Besides a very keen mind, it is quite clear that from an early age, Denis Fahey was infused with the grace that would lead him to pursue a religious life. He admitted his intentions to a close family friend and at the age of 17 entered the novitiate of the Holy Ghost Fathers at Grignon-Orly, near Paris. He made his religious profession on February 2, 1907 and was ordained to the priesthood in Rome on September 24, 1910, conferred by Cardinal Respighi at St. John Lateran.(8)

Life's Purpose

Shortly before his ordination, the priest movingly recalled how he was to spend his life:

When in Rome I began to realize more fully the real significanceof the history of the world as the account of the acceptance and and rejection of Our Lord's Program for Order. I used to ask permission to remain at the Confession of St. Peter while the other Scholastics went about the Basilica. I spent the time there going over the history of the world, and I repeatedly promised St. Peter that if ever I got the chance I would teach the truth about his Master in the way he and his successors, the Roman Pontiffs wanted it done. That is what I have striven to do and am doing.(9)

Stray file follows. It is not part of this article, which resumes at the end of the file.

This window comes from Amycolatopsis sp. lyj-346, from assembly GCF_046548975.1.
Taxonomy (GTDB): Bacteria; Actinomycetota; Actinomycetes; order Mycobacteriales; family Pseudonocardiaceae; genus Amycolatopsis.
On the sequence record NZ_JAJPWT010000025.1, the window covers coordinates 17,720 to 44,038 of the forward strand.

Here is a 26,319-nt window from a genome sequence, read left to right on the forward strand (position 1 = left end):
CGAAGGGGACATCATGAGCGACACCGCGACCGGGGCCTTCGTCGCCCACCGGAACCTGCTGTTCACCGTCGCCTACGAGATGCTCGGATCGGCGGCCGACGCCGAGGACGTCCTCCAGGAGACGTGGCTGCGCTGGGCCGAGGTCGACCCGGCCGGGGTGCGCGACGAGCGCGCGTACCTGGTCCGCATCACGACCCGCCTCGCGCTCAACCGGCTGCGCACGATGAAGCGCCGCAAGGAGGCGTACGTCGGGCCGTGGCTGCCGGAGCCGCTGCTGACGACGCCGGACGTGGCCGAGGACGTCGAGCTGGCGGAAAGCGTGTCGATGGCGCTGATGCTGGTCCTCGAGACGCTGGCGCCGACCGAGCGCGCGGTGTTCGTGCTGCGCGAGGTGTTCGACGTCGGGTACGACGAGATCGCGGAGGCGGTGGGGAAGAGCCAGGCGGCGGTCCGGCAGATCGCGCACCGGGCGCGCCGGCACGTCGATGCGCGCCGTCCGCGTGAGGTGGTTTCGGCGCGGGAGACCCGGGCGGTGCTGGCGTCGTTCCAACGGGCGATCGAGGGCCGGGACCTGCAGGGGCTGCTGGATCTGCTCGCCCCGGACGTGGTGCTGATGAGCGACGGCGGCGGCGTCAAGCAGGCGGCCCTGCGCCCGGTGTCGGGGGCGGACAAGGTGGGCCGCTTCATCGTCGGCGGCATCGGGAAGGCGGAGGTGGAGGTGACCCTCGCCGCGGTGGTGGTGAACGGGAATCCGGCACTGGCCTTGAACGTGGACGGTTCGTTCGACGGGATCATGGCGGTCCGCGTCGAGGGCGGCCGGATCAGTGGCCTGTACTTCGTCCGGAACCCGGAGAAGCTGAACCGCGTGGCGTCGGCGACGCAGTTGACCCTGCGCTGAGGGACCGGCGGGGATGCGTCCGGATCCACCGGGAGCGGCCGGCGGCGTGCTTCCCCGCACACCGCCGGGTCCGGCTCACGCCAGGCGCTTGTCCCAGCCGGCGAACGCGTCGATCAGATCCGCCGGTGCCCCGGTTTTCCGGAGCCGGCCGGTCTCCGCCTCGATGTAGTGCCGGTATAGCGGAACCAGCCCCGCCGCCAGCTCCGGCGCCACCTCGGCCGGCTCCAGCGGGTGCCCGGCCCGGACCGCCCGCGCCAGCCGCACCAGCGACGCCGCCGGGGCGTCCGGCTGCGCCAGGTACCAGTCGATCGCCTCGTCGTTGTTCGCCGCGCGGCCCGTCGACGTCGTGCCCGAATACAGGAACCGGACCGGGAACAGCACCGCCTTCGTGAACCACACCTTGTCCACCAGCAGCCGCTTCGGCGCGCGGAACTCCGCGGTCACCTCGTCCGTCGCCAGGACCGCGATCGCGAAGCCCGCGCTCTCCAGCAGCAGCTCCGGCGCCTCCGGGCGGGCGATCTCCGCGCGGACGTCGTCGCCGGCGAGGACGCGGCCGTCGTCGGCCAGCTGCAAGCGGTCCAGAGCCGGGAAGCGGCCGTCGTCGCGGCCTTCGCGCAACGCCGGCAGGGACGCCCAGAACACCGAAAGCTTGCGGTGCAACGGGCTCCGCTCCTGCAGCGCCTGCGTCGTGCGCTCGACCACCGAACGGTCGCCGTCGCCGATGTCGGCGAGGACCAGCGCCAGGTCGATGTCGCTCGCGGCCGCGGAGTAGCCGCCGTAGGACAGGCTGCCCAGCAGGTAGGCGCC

The influence of St. Pius X and the tremendous assault on the scourge of Modernism the he undertook throughout his papacy is clearly evident in the above passage. As with most Saints, Pius X was not merely a man of words, but of action, as he did all he could to rid Christ's Church of all those who were not in accord with Apostolic teachings. His successors never matched his saintly ardor and in the case of Pius XII allowed a notorious enemy of the Church, Hannibal Bugnini, to remain in a strategic position of power.(10)

Fr. Fahey fully recognized and was immensely grateful to have been ordained and obtained his advanced degrees under the holy reign of St. Pius X as compared to the liberal training he received as an undergraduate: